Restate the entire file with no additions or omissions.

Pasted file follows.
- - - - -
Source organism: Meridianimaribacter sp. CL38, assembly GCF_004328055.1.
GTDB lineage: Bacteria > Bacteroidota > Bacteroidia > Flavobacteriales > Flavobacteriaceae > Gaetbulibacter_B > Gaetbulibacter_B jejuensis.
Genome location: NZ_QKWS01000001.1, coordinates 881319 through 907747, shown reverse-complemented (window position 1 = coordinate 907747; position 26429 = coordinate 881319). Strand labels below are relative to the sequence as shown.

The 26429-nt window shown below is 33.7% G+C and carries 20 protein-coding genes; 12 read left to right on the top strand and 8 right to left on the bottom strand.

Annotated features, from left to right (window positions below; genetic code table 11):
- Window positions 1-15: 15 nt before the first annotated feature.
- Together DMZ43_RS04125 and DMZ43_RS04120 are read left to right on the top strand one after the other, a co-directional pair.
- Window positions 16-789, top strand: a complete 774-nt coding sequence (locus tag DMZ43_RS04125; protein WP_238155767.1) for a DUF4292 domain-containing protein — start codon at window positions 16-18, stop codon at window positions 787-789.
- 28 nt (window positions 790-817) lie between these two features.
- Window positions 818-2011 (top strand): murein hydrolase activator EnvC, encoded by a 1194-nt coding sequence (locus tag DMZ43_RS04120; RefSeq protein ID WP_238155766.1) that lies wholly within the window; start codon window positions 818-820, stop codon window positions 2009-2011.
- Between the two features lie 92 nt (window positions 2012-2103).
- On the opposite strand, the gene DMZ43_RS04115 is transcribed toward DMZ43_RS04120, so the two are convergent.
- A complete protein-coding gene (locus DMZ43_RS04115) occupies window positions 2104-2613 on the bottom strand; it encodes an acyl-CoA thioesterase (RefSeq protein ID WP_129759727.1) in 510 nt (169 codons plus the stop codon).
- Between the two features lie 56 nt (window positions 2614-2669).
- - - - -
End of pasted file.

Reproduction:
Source organism: Meridianimaribacter sp. CL38, assembly GCF_004328055.1.
GTDB lineage: Bacteria > Bacteroidota > Bacteroidia > Flavobacteriales > Flavobacteriaceae > Gaetbulibacter_B > Gaetbulibacter_B jejuensis.
Genome location: NZ_QKWS01000001.1, coordinates 881319 through 907747, shown reverse-complemented (window position 1 = coordinate 907747; position 26429 = coordinate 881319). Strand labels below are relative to the sequence as shown.

The 26429-nt window shown below is 33.7% G+C and carries 20 protein-coding genes; 12 read left to right on the top strand and 8 right to left on the bottom strand.

Annotated features, from left to right (window positions below; genetic code table 11):
- Window positions 1-15: 15 nt before the first annotated feature.
- Together DMZ43_RS04125 and DMZ43_RS04120 are read left to right on the top strand one after the other, a co-directional pair.
- Window positions 16-789, top strand: a complete 774-nt coding sequence (locus tag DMZ43_RS04125; protein WP_238155767.1) for a DUF4292 domain-containing protein — start codon at window positions 16-18, stop codon at window positions 787-789.
- 28 nt (window positions 790-817) lie between these two features.
- Window positions 818-2011 (top strand): murein hydrolase activator EnvC, encoded by a 1194-nt coding sequence (locus tag DMZ43_RS04120; RefSeq protein ID WP_238155766.1) that lies wholly within the window; start codon window positions 818-820, stop codon window positions 2009-2011.
- Between the two features lie 92 nt (window positions 2012-2103).
- On the opposite strand, the gene DMZ43_RS04115 is transcribed toward DMZ43_RS04120, so the two are convergent.
- A complete protein-coding gene (locus DMZ43_RS04115) occupies window positions 2104-2613 on the bottom strand; it encodes an acyl-CoA thioesterase (RefSeq protein ID WP_129759727.1) in 510 nt (169 codons plus the stop codon).
- Between the two features lie 56 nt (window positions 2614-2669).